Archive for May, 2020

Pine Warbler Feeding a Fledgling

Friday, May 8th, 2020

This morning brought a cool, gray, moody day, breezy, with the damp feel of rain in the air, though showers didn’t come until early afternoon. Clouds in many shades of gray layered the sky, rumpled and scalloped and constantly changing. Birds seemed quiet and not very active. Few were singing. 

When I heard the deep, foggy who-cooks-for-you call of a Barred Owl, I first thought I had imagined it. But the call came again, and again, coming from somewhere back in a wooded area, not close, but not too far away. I’ve often heard a Barred Owl call in the daytime, especially on a cloudy day like this, but the past year or two or three, we’ve been hearing them less and less often at all. So it’s nice to know they’re still around.

Later in the morning, I stopped to check out a burst of activity in trees on both sides of the road as small birds flew back and forth. Some were Carolina Chickadees and Tufted Titmice and Brown-headed Nuthatches – but there were others I couldn’t see well. They were moving too fast, flitting along the branches very quickly and constantly in motion. When I finally did get one in focus, I saw a yellow bird moving over the pine branches very fast – almost frantically. It was a Pine Warbler, with a bright yellow throat, streaked sides, olive-yellow head, a broken yellow eye-ring, and white wing bars – but because of the way it was moving, I briefly thought it might be some other kind of bird. Pine Warblers usually move through the branches, searching for food, more slowly than other warblers, and I’d never seen one foraging as hurriedly as this. 

Then I realized that I was hearing, all this while, the cheep-cheep-cheeping of baby birds. And then I saw one – a little grayish bird sat on a pine branch and fluttered its wings and begged to be fed – and the yellow Pine Warbler, a male, hurried up to feed it. Of course! Another bird also moving frantically through the pines nearby was probably the female. And I could hear other babies cheeping too, though I only saw this one very clearly. It was sweet to watch. And interesting to observe that Pine Warblers can be such harried parents. I don’t know how many fledglings they had to feed, but they were working very hard.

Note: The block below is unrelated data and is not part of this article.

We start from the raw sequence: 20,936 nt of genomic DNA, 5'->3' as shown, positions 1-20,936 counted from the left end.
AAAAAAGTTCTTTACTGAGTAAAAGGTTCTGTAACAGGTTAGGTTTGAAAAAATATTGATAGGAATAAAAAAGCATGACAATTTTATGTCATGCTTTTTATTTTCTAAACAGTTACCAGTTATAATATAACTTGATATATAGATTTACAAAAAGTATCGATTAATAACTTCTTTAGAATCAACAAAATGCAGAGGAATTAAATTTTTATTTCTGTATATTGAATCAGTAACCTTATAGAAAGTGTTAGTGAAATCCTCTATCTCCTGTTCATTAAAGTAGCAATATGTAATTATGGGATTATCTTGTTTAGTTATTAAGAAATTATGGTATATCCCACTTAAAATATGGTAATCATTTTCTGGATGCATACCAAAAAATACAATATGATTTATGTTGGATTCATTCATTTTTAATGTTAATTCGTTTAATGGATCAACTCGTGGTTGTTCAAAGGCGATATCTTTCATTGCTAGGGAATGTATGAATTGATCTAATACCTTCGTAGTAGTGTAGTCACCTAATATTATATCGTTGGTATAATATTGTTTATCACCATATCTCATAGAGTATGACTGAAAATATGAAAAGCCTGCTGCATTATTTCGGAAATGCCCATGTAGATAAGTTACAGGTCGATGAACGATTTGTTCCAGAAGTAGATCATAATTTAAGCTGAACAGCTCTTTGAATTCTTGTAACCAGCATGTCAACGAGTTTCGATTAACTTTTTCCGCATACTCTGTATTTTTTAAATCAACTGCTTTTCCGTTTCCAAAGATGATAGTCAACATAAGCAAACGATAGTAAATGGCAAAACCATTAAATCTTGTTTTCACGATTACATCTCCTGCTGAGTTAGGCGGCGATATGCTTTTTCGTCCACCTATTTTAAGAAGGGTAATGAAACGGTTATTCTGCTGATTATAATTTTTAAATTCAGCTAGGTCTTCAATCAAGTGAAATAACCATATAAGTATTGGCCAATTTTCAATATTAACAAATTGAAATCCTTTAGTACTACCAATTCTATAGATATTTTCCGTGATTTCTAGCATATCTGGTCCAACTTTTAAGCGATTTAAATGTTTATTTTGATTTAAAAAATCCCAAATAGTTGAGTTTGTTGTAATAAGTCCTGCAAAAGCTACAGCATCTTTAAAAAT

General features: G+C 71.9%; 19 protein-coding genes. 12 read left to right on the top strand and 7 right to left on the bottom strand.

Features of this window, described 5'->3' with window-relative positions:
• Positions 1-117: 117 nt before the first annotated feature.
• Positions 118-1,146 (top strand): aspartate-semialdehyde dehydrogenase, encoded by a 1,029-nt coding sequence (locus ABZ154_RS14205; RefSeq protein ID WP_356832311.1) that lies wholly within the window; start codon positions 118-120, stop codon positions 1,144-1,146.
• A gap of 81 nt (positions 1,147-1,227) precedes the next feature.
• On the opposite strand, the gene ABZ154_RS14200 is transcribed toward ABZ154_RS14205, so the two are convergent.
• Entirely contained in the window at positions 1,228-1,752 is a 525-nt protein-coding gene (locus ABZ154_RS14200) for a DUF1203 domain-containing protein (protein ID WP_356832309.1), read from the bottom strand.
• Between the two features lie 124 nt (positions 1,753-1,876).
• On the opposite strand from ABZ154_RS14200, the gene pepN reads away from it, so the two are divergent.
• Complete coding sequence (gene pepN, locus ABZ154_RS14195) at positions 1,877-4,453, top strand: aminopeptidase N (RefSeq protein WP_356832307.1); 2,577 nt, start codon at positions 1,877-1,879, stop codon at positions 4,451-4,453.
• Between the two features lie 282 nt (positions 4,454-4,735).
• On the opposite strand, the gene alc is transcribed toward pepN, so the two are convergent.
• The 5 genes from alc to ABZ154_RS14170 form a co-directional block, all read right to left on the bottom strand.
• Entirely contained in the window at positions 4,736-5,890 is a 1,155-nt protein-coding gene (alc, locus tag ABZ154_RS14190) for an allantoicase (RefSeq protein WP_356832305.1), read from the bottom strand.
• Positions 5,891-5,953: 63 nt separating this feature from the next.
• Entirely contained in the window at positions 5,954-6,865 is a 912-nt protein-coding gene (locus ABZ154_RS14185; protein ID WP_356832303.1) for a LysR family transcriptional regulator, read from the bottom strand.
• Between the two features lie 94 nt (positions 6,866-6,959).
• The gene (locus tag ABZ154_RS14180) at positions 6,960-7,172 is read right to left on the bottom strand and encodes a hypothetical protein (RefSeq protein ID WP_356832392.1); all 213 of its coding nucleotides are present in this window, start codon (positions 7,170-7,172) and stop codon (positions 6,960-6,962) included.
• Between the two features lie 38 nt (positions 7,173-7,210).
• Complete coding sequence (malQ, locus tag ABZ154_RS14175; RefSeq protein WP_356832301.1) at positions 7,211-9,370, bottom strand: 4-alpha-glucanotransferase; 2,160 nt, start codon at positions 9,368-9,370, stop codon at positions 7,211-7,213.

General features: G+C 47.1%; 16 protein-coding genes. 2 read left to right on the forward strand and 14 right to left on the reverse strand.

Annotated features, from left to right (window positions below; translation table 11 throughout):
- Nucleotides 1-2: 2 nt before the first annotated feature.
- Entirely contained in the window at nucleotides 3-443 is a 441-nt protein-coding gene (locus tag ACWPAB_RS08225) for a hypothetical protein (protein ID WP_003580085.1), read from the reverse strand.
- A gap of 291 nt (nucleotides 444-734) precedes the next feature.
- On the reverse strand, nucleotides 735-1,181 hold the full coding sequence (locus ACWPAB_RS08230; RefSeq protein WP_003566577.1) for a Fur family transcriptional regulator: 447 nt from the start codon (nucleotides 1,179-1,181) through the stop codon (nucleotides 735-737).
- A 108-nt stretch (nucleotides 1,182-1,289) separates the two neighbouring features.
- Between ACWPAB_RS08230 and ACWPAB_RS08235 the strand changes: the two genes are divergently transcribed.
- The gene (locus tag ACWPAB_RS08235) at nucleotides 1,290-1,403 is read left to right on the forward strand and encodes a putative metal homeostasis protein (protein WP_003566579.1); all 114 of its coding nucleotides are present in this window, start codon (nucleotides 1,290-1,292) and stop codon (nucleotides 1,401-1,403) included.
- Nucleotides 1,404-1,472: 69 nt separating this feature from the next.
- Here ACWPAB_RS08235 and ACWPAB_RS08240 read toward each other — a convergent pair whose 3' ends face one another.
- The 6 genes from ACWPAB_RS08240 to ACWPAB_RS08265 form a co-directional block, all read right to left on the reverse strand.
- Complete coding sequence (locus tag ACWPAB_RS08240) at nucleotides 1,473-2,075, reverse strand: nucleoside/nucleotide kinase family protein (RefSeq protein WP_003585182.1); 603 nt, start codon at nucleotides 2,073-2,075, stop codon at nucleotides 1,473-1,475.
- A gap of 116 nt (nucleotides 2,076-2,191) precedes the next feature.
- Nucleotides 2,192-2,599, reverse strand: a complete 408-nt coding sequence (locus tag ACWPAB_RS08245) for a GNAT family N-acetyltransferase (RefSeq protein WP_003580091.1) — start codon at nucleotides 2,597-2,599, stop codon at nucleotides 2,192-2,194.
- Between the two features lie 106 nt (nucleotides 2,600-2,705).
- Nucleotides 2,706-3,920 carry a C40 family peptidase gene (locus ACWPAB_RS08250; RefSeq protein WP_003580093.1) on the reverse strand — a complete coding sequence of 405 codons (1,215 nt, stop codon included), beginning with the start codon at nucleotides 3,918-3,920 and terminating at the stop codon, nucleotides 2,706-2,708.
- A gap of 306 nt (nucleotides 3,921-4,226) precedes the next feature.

Indigo Bunting

Wednesday, May 6th, 2020

A tiny spot of neon-bright blue shined in the middle of the big, privet-choked field that separates the road where I walk from highway 441. A very small bird stood out against the tangled background like a drop of purest blue. An Indigo Bunting. And it chanted a song as bright as its color, sweet-sweet, chew-chew, sweet-sweet, that rang clear, even through the constant traffic noise of the highway. 

It was sitting in the top of a bare dead branch that stuck up above the leaves and flowers of a chinaberry tree, facing the morning sun and singing and singing. It’s the first Indigo Bunting I’ve seen here this season – one of our last summer birds to return. An Indigo Bunting is a very small, compact bird, intensely blue all over. It prefers shrubby, weedy habitat with dense cover, like this old field. If we’re lucky, it may stay here to nest.

Somehow this morning that little spot of color lifted my spirits immensely. As I walked, my thoughts had often wandered to other things, especially to the changes the coronavirus pandemic has brought into our lives. I think I’ve known from the beginning that this is not something that would soon be gone, though there was the temptation to think of it that way. Our lives are likely to change for a very long time, though we don’t yet know exactly how. And today this was much on my mind. Despite the actions of our governor and the president, and despite the very natural desire in us all to get back to our normal lives – it simply isn’t going to happen easily. Or soon. And I think that’s just very hard to fully comprehend. And even harder to accept and begin to adjust, to figure out exactly what kind of changes we need to make, and how. 

So this morning these thoughts and many more were on my mind, when the cheerful song and brilliant blue of the little Indigo Bunting brought me back to the moment. This moment. This day. This small miracle of a tiny, beautiful bird, singing in an overgrown field.